Audits

Audits are necessary

Why have an audit?

The Body of Christ cannot be complete until people of all abilities are accepted into communities of faith. A sign may say, “Welcome,” but the steps say, “You must be able to walk up stairs to enter.”  A website or newspaper ad may say, “All are welcome,” but in reality you have to hear well and see well to participate fully. Before churches can become truly welcoming communities for persons with disabilities; church facilities, procedures, and the ways we communicate must be evaluated and made accessible.

Per Paragraph 2533.6 of The Book of Discipline 2016, “The board of trustees shall conduct or cause to be conducted an annual accessibility audit of their buildings, grounds, and facilities to discover and identify what physical, architectural, and communication barriers exist that impede the full participation of persons with disabilities and shall make plans and determine priorities of the elimination of all such barriers. It is highly encouraged that members of the congregation or from the community who have disabilities, who are family members of persons with disabilities, and who are builders or architects or rehabilitation professionals be involved in conducting the audit. The Accessibility Audit for churches shall be used in filling out the annual church and/or charge conference reports.”   Please submit your completed audit to your state or conference disability concerns committee or to your DMC Jurisdictional Representative.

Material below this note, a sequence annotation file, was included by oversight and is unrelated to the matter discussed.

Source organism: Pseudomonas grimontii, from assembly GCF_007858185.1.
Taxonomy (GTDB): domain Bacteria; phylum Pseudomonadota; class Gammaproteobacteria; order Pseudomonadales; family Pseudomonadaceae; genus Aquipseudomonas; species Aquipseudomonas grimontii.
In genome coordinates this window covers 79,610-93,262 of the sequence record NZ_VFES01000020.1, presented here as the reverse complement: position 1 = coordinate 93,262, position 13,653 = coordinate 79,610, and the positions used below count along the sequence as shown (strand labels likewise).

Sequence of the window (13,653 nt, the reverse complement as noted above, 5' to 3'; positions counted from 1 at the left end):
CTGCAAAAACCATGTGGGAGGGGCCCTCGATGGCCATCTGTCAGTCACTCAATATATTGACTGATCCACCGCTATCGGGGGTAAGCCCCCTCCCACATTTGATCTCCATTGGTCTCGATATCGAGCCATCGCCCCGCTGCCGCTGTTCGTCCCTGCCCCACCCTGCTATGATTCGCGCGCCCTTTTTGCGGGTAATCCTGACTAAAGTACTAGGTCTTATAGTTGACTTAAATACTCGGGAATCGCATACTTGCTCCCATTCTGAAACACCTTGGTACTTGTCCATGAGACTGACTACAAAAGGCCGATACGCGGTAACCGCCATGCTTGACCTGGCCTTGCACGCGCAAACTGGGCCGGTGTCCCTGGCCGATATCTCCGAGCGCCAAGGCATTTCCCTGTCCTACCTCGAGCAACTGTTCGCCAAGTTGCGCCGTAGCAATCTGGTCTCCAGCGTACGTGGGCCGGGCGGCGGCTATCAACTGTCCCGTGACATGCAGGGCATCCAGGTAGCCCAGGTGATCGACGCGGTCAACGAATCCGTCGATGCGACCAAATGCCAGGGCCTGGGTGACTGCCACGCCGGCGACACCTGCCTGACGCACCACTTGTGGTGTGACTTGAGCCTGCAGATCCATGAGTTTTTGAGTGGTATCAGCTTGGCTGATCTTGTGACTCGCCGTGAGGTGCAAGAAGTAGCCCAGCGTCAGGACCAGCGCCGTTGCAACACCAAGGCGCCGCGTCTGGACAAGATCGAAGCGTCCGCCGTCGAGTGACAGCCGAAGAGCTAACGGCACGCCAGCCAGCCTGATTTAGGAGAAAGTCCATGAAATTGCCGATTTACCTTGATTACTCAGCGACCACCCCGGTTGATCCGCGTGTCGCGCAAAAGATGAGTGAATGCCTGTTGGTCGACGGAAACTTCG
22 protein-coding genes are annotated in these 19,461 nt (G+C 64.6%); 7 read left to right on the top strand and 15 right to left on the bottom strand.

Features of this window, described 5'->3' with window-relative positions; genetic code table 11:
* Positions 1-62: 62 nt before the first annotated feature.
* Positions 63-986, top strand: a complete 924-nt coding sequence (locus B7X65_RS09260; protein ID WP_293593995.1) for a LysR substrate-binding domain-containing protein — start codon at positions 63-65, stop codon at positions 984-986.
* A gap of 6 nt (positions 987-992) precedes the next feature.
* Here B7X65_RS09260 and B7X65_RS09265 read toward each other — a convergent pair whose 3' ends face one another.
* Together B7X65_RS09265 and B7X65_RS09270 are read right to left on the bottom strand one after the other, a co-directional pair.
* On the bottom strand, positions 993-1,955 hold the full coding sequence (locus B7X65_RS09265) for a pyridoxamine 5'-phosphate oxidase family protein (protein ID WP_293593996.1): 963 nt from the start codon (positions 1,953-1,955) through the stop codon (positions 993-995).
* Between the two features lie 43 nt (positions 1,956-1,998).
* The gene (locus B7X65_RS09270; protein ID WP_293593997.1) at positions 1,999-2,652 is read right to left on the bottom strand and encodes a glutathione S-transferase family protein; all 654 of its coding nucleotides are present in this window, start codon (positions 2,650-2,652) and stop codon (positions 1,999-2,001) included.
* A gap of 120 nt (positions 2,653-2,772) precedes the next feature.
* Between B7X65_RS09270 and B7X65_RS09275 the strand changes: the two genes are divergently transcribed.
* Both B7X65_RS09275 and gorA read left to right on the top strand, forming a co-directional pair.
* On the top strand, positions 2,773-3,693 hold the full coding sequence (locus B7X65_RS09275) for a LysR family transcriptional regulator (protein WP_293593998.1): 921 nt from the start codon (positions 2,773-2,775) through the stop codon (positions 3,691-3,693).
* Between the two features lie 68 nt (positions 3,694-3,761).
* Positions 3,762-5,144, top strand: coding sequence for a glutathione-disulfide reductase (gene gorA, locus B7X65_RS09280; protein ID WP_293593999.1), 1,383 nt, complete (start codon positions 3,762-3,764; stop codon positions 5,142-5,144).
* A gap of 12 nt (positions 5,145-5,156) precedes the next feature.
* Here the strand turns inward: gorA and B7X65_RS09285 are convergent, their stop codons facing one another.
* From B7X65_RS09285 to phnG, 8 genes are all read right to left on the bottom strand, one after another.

What an audit entails

An accessibility audit is a list of items your congregation can use to evaluate its accessibility. Conducting an audit does not guarantee compliance with the Americans with Disabilities Act, building codes, or other legal requirements, but it can be used to get a program underway and alert you to potential problems. This three page list (59 Questions) is intended for annual use as part of charge conference preparation. It covers physical layout and facilities as well as communication, welcoming, and worship practices.Structural modifications should be made in consultation with an architect or engineer. It’s a good idea to have some people with disabilities participate in the audit and review your plans. This helps ensure that they really work!